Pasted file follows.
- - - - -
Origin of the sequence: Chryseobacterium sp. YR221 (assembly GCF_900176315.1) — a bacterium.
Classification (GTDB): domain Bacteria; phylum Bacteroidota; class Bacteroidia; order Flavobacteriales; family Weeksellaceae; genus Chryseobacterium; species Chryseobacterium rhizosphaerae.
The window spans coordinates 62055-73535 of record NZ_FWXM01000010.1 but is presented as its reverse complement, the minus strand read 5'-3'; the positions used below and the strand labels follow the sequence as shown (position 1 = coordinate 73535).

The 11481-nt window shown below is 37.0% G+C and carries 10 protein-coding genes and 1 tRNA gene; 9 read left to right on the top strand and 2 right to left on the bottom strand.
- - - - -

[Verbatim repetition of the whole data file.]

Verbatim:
Origin of the sequence: Chryseobacterium sp. YR221 (assembly GCF_900176315.1) — a bacterium.
Classification (GTDB): domain Bacteria; phylum Bacteroidota; class Bacteroidia; order Flavobacteriales; family Weeksellaceae; genus Chryseobacterium; species Chryseobacterium rhizosphaerae.
The window spans coordinates 62055-73535 of record NZ_FWXM01000010.1 but is presented as its reverse complement, the minus strand read 5'-3'; the positions used below and the strand labels follow the sequence as shown (position 1 = coordinate 73535).

The 11481-nt window shown below is 37.0% G+C and carries 10 protein-coding genes and 1 tRNA gene; 9 read left to right on the top strand and 2 right to left on the bottom strand.